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Edited by Donald R. Rothwell, Imogen Saunders and Esmé Shirlow

Launched in 1965, The Australian Year Book of International Law (AYBIL) is Australia’s longest standing and most prestigious dedicated international law publication.
The Year Book aims to uniquely combine scholarly commentary with contributions from Australian government officials. Each volume contains a mix of scholarly articles, invited lectures, book reviews, notes of decisions by Australian and international courts, recent legislation, and collected Australian international law state practice.
It is a valuable resource for those working in the field of international law, including government officials, international organisation officials, non-government and community organisations, legal practitioners, academics and other researchers, as well as students studying international law, international relations, human rights and international affairs.
It focuses on Australian practice in international law and general international law, across a broad range of sub-fields including human rights, environmental law and legal theory, which are of interest to international lawyers worldwide.

Edited by Peter Quayle and Xuan Gao

The AIIB Yearbook of International Law (AYIL) is an annual legal publication in furtherance of the purpose of the Asian Infrastructure Investment Bank, namely to foster sustainable economic development, create wealth and improve infrastructure connectivity in Asia by investing in infrastructure and other productive sectors, together with promoting regional cooperation and partnership in addressing development challenges. In doing this, the AIIB’s Office of the General Counsel, responsible for the Yearbook, looks outwards and embraces the larger responsibilities that befall a modern organization owned primarily by states, substantially supported by public funds and with the potential to impact on the lives of many. Those responsibilities include the obligation to share what we learn, the successes we celebrate and the failures we suffer, so that others may benefit from that experience.
Because it is not only experience that informs knowledge, the AIIB will also wish to offer, for the critical consideration of others, new ways of thinking about difficult issues with which international organizations and the wider legal community must contend. Some of those issues will be recurrent, sometimes being seemingly intractable. Assuredly, as yet unknown challenges also lie ahead, about what role law does, can and ought to play in empowering and constraining international organizations and others in the pursuit of societal objectives.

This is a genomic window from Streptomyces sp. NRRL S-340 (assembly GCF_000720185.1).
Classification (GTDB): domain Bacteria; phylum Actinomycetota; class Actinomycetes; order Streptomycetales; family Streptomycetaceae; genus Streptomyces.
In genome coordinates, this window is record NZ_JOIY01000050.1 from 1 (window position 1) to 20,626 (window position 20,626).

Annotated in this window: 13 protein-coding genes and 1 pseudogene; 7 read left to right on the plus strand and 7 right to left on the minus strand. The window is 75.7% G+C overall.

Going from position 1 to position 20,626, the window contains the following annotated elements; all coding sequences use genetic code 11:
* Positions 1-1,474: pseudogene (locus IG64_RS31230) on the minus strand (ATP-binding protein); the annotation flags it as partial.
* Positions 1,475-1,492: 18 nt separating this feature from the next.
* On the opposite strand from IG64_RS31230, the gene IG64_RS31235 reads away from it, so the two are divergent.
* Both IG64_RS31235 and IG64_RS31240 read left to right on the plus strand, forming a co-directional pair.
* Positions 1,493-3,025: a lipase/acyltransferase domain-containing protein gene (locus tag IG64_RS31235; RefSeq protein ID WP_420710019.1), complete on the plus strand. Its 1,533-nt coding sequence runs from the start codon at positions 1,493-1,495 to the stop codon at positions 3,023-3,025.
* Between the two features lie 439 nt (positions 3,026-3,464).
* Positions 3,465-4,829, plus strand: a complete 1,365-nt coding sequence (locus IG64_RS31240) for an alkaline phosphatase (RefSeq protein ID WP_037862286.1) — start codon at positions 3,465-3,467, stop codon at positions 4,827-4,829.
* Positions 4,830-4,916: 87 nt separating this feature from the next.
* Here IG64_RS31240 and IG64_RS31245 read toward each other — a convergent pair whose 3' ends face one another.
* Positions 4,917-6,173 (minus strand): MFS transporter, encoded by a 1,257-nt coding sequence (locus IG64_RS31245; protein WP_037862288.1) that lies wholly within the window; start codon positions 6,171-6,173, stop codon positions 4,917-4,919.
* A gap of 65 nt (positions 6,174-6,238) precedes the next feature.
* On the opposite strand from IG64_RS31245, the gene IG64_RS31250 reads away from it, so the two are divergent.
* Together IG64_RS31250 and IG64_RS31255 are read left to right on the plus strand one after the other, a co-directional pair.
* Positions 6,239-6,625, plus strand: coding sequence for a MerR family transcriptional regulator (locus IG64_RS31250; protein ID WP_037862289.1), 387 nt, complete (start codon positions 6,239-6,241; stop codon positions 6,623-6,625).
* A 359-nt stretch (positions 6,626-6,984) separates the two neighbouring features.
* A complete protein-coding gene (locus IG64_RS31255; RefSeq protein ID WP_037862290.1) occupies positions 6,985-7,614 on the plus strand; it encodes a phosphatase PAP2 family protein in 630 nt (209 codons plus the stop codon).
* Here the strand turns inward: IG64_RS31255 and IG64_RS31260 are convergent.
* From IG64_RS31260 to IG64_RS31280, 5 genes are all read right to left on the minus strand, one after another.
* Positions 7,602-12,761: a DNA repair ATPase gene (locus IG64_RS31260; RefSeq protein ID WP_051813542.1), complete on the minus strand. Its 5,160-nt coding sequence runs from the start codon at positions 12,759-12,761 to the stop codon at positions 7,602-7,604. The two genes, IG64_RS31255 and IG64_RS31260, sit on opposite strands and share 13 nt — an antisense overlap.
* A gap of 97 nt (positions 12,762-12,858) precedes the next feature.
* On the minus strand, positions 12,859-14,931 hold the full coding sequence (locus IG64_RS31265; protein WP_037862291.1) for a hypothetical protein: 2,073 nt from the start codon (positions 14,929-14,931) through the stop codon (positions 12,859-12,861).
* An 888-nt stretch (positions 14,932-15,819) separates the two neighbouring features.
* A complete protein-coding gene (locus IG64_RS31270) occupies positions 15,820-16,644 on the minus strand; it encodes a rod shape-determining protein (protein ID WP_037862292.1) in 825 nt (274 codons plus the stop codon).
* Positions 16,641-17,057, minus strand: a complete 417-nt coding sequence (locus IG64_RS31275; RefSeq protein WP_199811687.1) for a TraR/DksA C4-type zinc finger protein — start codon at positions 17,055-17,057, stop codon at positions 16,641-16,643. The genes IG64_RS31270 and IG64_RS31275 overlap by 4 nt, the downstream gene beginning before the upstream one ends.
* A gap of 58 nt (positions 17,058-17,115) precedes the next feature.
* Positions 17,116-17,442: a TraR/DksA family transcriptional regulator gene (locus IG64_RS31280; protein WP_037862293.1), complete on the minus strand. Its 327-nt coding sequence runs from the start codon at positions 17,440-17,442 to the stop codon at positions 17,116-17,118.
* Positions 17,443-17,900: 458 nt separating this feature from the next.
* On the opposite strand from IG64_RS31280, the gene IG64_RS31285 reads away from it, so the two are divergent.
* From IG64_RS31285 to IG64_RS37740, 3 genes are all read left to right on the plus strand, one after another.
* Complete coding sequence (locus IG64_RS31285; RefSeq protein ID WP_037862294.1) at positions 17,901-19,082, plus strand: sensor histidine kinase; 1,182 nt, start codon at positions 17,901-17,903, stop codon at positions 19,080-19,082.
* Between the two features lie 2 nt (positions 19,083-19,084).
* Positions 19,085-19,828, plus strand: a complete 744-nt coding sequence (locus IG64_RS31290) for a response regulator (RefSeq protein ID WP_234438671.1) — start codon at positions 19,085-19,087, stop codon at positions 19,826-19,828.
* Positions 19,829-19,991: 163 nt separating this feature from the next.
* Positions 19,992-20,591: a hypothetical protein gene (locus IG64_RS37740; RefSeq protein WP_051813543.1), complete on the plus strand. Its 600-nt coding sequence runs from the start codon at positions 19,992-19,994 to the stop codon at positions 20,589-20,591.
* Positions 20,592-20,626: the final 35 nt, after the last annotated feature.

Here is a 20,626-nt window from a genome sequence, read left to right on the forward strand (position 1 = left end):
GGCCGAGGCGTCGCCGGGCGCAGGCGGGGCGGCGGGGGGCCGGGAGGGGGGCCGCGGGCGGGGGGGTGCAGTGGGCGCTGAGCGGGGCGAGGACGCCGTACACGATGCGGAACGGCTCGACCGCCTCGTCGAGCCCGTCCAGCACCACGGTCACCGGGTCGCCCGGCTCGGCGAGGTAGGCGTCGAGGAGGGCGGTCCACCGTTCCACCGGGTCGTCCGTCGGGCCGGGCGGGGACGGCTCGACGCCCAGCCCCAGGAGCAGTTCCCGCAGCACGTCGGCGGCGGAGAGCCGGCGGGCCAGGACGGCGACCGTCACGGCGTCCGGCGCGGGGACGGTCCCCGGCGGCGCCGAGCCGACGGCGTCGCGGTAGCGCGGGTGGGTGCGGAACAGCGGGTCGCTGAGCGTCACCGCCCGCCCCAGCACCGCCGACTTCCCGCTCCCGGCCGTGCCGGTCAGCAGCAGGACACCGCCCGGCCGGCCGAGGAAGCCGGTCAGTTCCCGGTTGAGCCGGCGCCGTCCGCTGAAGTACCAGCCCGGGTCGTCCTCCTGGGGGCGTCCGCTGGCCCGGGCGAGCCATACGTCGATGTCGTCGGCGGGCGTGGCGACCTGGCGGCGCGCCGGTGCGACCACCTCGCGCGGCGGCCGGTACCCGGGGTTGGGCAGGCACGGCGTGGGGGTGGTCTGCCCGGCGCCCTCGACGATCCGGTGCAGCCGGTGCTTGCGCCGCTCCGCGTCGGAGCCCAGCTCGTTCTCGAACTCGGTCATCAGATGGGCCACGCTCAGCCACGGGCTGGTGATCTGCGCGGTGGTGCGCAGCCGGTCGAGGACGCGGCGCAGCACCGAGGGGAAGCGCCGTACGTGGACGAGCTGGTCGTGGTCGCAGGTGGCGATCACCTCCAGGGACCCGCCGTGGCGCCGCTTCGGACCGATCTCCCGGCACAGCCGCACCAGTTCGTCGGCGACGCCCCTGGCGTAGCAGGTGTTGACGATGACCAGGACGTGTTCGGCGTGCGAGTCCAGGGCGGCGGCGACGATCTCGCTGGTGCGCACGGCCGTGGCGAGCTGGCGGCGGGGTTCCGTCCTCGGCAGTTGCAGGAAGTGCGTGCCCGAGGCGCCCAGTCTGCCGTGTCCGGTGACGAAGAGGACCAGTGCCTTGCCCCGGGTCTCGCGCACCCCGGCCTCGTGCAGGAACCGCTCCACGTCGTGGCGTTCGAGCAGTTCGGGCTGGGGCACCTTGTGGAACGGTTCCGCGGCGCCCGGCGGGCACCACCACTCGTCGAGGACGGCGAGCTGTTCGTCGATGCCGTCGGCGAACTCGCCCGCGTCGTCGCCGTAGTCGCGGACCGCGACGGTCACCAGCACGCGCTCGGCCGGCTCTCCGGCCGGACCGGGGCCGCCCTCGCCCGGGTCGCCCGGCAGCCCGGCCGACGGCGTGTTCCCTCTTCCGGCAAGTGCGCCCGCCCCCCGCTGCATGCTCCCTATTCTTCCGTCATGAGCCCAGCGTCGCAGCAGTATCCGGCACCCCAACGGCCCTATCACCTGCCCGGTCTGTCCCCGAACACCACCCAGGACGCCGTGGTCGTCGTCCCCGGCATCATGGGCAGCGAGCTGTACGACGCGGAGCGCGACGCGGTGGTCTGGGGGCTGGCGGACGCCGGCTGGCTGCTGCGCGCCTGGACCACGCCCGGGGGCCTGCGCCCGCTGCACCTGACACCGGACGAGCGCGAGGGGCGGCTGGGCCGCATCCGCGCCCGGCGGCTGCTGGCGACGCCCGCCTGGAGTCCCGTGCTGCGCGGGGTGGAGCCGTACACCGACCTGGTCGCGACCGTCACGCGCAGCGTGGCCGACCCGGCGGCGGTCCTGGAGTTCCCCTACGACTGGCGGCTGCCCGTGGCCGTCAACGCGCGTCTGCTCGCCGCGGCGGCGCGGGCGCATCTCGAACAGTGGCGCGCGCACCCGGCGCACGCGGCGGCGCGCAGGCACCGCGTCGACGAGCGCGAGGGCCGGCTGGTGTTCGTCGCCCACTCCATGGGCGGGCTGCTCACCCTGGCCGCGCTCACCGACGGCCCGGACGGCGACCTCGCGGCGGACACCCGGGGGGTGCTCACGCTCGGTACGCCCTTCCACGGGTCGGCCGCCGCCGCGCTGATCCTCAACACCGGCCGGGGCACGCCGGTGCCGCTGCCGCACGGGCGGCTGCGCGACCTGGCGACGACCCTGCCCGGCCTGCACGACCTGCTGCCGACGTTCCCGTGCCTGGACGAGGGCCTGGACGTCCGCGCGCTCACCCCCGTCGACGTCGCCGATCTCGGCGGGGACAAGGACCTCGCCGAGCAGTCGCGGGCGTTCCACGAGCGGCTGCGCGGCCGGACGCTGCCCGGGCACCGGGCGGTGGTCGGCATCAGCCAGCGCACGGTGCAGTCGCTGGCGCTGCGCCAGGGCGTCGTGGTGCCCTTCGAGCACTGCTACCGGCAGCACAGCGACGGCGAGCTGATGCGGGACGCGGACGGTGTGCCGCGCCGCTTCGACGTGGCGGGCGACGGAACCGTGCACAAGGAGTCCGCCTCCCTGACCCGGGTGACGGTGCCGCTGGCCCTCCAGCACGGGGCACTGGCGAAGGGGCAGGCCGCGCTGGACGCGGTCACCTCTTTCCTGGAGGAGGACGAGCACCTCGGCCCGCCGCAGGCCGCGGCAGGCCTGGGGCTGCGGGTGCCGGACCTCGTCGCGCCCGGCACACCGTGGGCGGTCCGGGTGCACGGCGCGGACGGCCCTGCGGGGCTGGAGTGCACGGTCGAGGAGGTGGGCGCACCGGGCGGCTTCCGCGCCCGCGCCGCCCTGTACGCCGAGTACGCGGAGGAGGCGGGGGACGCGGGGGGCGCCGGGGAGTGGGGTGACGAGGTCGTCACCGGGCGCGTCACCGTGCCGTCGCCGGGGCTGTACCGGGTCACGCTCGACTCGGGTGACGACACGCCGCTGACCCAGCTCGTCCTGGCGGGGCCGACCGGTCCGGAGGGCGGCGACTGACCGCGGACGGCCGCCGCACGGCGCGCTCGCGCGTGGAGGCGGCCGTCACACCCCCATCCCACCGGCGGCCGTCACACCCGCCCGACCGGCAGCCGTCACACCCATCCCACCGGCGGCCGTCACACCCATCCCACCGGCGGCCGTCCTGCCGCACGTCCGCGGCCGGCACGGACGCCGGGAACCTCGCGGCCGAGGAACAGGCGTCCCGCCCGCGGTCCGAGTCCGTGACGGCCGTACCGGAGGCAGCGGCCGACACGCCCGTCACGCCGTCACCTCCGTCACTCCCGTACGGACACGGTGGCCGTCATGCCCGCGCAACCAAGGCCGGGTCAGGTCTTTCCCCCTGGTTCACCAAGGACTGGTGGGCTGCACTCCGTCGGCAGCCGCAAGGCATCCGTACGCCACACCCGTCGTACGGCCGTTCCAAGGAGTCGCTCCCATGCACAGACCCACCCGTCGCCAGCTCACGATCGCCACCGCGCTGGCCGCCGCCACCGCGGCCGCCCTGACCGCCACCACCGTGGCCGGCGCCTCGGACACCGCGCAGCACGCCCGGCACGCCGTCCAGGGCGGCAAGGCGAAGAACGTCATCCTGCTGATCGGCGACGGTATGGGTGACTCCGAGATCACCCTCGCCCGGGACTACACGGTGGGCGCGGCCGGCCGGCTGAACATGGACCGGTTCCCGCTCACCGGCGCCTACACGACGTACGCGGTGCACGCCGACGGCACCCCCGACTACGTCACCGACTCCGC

The search for answers, in the international legal sphere as elsewhere, will always draw us forwards together. Through this Yearbook, the AIIB strives to make some modest contribution to legal knowledge and understanding, not only by drawing on its own experiences and insights, but by offering a platform for others to develop and rigorously test ideas on matters of common interest and for the AIIB to disseminate them. In this endeavor, we all stand to gain with the enlargement of public goods.
Scope and Aims
Launched in 2018, the European Criminal Justice Series provides a forum for high-quality scholarship on the European dimensions of crime, criminal law, criminal policy, and punishment. Publications in the series provide insight into how crime, criminal law and criminal justice is developing within the European Union and on the European continent, both from a legal and criminological perspectives. The series particularly welcomes monographs but is also open to edited volumes.

Information for Authors
Authors who are interested to publish in the European Criminal Justice Series, are invited to submit a proposal for consideration by the editorial board. For questions regarding the European Criminal Justice Series, or to submit a proposal, please contact the Editorial Board. The Editorial Board consists of the board members of the European Journal of Crime, Criminal Law and Criminal Justice, and two additional members. Each manuscript will be reviewed by the two editors-in-chief and by either one or two board members – depending on the topic and the required expertise.
Studies in Polar Law publishes monographs and collected works devoted to the legal regimes applicable to the Arctic and the Antarctic. It explores the problems faced by these regions and the solutions proposed on issues such as the environment, sovereignty, dispute resolution, climate change, the rights of indigenous peoples, other human rights, good governance, wildlife, natural resources governance, law of the sea, land and resource claims in the Polar regions, self-determination and self-government, economic development, Arctic security, and the Arctic Council, the Antarctic treaty system and other relevant intergovernmental co-operation.